Thursday, October 23, 2008

W. for Wreckage

Oliver Stone’s W. arrives at a peculiar time in history. George W. Bush’s approval rating hovers at 25 percent, the lowest of any president since Gallup began polling. Most Americans, fixated on the tanking economy and a contentious presidential election, have to be reminded that Bush is still president. Really, it can’t be auspicious to release a movie whose subject is a person no one wants to see, hear, or think about.

Bush said recently that history will vindicate him. That’s unlikely. The majority of historians surveyed recently called him the “worst president ever.” Most Americans agree.

If W. were the raucous satire its preview trailer suggested (George Bush Sr. to the incorrigible Junior: “Who do you think you are, a Kennedy?”), it might be cathartic to watch. But Stone and screenwriter Stanley Weiser (Wall Street) have taken Bush’s life — the stuff of low comedy — and painted it as a tragedy. The story of Nixon had a tragic-operatic quality, which Stone explored in the excellent Nixon. Even John McCain’s story has classically tragic elements. But Bush? The most fitting treatment may have been the short-lived TV satire That’s My Bush.

And yet however unwelcome its subject, W. is a worthwhile spectacle. Stone’s direction is powerful in places, and the performances, for the most part, are uncanny. Josh Brolin acts up a storm, splendidly animating Bush’s evolution from reckless fratboy to hapless Commander-in-Chief. Richard Dreyfuss slides into the skin of Dick Cheney and becomes the slithery, Machiavellian VP.
But Weiser’s conception of Bush relies heavily on caricature — Bush yellin’ and whoopin’ Texas-style, driving drunk, dancing atop a roadhouse bar. In reality, making fun of Bush’s cowboy style went out of fashion the minute he invaded Iraq. He became no longer a joke but a horror. Reproducing, as the movie does, his malapropisms (“Is our children learning?”) also doesn’t address the abiding mystery of whether Bush is more intelligent than his public persona suggests. If he really were the dumb lout portrayed in W., could he have graduated from Harvard business school or won the heart of smart, bookish Laura (Elizabeth Banks)? We may always wonder. Certainly his political skills are considerable, a quality all the more evident by comparison to the flailing candidate John McCain.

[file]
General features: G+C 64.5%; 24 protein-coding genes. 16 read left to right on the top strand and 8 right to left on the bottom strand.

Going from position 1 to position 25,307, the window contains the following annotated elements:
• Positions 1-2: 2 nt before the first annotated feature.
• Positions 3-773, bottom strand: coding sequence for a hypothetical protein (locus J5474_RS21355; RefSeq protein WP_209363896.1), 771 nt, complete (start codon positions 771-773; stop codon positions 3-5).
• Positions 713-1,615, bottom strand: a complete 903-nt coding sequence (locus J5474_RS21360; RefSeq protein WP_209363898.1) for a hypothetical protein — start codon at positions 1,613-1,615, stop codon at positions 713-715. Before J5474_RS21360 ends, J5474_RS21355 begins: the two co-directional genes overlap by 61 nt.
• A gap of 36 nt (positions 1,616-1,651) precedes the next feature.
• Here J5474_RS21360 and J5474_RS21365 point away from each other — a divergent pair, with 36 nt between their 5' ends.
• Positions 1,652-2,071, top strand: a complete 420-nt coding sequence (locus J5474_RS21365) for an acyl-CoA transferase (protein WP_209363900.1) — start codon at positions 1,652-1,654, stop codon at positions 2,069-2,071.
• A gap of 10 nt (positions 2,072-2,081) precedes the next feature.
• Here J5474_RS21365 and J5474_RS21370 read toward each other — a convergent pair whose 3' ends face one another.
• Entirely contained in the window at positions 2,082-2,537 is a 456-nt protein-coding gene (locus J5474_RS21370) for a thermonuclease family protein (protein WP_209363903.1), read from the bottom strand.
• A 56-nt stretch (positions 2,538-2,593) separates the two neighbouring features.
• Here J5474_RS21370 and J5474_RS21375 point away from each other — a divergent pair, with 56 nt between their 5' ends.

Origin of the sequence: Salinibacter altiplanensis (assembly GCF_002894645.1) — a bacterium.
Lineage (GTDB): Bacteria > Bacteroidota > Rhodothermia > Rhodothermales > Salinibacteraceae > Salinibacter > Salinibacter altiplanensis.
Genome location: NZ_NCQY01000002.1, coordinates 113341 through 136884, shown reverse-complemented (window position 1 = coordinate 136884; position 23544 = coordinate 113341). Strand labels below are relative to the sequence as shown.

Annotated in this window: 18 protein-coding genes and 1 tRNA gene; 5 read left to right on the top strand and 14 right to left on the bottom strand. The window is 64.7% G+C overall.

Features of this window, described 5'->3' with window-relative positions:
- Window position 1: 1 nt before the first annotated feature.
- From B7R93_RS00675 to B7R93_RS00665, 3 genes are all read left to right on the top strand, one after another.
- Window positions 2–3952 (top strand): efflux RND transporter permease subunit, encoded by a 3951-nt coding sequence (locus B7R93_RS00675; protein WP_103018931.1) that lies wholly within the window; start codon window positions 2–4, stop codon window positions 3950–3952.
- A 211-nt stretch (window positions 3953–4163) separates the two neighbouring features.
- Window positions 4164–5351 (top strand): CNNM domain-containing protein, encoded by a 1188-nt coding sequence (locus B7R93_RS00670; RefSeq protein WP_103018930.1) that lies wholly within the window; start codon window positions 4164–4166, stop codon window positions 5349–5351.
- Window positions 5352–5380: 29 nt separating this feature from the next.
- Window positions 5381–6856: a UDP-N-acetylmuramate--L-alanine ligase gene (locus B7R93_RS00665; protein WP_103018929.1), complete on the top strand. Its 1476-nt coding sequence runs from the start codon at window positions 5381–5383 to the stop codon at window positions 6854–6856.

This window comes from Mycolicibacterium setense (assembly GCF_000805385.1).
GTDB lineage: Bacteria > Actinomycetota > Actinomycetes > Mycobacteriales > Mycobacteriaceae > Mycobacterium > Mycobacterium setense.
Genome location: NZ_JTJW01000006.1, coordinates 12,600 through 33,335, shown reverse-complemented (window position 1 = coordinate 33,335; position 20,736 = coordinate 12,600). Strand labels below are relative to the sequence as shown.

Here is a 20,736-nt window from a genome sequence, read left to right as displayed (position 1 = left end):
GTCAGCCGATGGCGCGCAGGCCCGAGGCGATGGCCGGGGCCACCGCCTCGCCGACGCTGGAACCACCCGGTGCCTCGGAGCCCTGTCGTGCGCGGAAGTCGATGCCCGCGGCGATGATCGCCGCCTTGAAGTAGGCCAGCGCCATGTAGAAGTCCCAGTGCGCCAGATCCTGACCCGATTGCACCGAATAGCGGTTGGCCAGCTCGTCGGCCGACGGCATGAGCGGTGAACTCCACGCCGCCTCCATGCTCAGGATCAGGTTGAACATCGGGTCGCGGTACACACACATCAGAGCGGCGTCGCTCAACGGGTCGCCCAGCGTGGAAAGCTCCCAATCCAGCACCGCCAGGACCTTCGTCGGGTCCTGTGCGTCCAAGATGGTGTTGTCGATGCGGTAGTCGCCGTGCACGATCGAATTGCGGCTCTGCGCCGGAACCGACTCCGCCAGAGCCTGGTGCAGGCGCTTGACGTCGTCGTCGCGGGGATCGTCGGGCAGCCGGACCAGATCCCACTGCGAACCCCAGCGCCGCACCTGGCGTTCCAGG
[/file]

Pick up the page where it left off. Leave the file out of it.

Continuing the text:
W. alternates scenes of Bush’s wasted youth with talky cabinet meetings before and after the Iraq invasion. As the two-hour movie wears on, the meetings, so dreary compared with the colorful personal segments, threaten to bore the audience to death (a woman was snoring loudly in a seat near mine.) Adding to the tedium is that we know where it is going — pretty much nowhere. Ho-hum, isn’t it November 4 yet?

It is fun, though, to see the Stone’s choices in casting the White House characters. Thandie Newton captures Condoleezza Rice’s pinched finishing-school smugness and adds a snotty contempt for Colin Powell (Jeffrey Wright), whom the movie makes the spokesman for all objections to the neocons’ imperialist designs. Unfortunately, Wright plays Powell with an accent that sounds more like Robert Downey’s blackface character in Tropic Thunder than the former Secretary of State. Diminutive Toby Jones is too innocuous as the sinister Karl Rove, who incidentally has criticized the movie for putting the F-word in Bush’s mouth — the same Bush who vowed, “Fuck Saddam, we’re taking him out!”

The movie’s narrative is a clichéd father-son conflict: a privileged wastrel’s lifelong struggle to earn the approval of his distant dad, George H.W. Bush (James Cromwell), who is portrayed as an exasperated patriarch and honorable statesman. Cromwell forgoes direct impersonation, playing Bush 41 straight rather than imitating his oft-lampooned patrician whine. The movie, unfortunately, accepts the Bushes’ all-American view of themselves. Why would the conspiracy-minded director of JFK overlook the nefarious Nazi-financing history of the Bush family? As for Bush mère, Ellen Burstyn is too sweet and lovely to be persuasive as the haughty Barbara Bush, who said Katrina victims were improving their lot by sleeping in the Astrodome.

The father-son narrative is biographically accurate, but should we be asked to care about the personal struggles of a man who wiped his feet on the Constitution, let a city drown and whose twisted messianic vision brought death and destruction to so many innocents? The movie recites the litany of sins, by now all too familiar to Americans: “enhanced interrogation techniques,” media blackouts on flag-draped coffins, Bush visiting horribly mangled soldiers and draping them with patriotic t-shirts. To be effective, though, W. needs to tie the personal and political into a strong, coherent statement. It doesn’t.

There are savory bits in W., but Stone for some reason passed on the opportunity to say something new and daring about the soon-to-be-ex POTUS. Its shallowness aside, the movie comes at exactly the wrong moment. The time is not yet ripe for a retrospective on the Bush administration, much less one sympathetic to “Junior.” Thankfully, though, in less than two weeks, the long national nightmare known as Bush will finally be over.

A shorter version of this appeared in the Cleveland Scene.

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